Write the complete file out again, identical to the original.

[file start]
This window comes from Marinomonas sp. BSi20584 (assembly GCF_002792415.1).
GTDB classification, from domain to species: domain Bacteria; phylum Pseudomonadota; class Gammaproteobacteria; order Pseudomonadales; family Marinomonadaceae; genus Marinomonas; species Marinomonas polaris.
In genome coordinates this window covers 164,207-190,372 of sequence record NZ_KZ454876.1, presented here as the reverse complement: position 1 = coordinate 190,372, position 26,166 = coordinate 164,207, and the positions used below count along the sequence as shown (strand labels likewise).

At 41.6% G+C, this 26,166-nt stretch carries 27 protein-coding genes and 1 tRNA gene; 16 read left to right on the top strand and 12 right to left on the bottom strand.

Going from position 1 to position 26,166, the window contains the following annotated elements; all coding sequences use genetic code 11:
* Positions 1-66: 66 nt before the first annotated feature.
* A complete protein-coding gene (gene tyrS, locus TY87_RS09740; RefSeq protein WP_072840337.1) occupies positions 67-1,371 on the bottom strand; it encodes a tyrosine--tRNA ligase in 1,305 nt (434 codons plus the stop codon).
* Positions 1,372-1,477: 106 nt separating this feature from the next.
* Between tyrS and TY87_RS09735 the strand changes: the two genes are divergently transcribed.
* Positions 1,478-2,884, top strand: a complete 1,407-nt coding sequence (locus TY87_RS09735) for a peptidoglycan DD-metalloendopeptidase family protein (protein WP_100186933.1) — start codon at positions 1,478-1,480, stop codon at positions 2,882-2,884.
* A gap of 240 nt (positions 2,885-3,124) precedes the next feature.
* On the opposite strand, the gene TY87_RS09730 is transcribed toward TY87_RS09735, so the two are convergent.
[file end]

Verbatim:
This window comes from Marinomonas sp. BSi20584 (assembly GCF_002792415.1).
GTDB classification, from domain to species: domain Bacteria; phylum Pseudomonadota; class Gammaproteobacteria; order Pseudomonadales; family Marinomonadaceae; genus Marinomonas; species Marinomonas polaris.
In genome coordinates this window covers 164,207-190,372 of sequence record NZ_KZ454876.1, presented here as the reverse complement: position 1 = coordinate 190,372, position 26,166 = coordinate 164,207, and the positions used below count along the sequence as shown (strand labels likewise).

At 41.6% G+C, this 26,166-nt stretch carries 27 protein-coding genes and 1 tRNA gene; 16 read left to right on the top strand and 12 right to left on the bottom strand.

Going from position 1 to position 26,166, the window contains the following annotated elements; all coding sequences use genetic code 11:
* Positions 1-66: 66 nt before the first annotated feature.
* A complete protein-coding gene (gene tyrS, locus TY87_RS09740; RefSeq protein WP_072840337.1) occupies positions 67-1,371 on the bottom strand; it encodes a tyrosine--tRNA ligase in 1,305 nt (434 codons plus the stop codon).
* Positions 1,372-1,477: 106 nt separating this feature from the next.
* Between tyrS and TY87_RS09735 the strand changes: the two genes are divergently transcribed.
* Positions 1,478-2,884, top strand: a complete 1,407-nt coding sequence (locus TY87_RS09735) for a peptidoglycan DD-metalloendopeptidase family protein (protein WP_100186933.1) — start codon at positions 1,478-1,480, stop codon at positions 2,882-2,884.
* A gap of 240 nt (positions 2,885-3,124) precedes the next feature.
* On the opposite strand, the gene TY87_RS09730 is transcribed toward TY87_RS09735, so the two are convergent.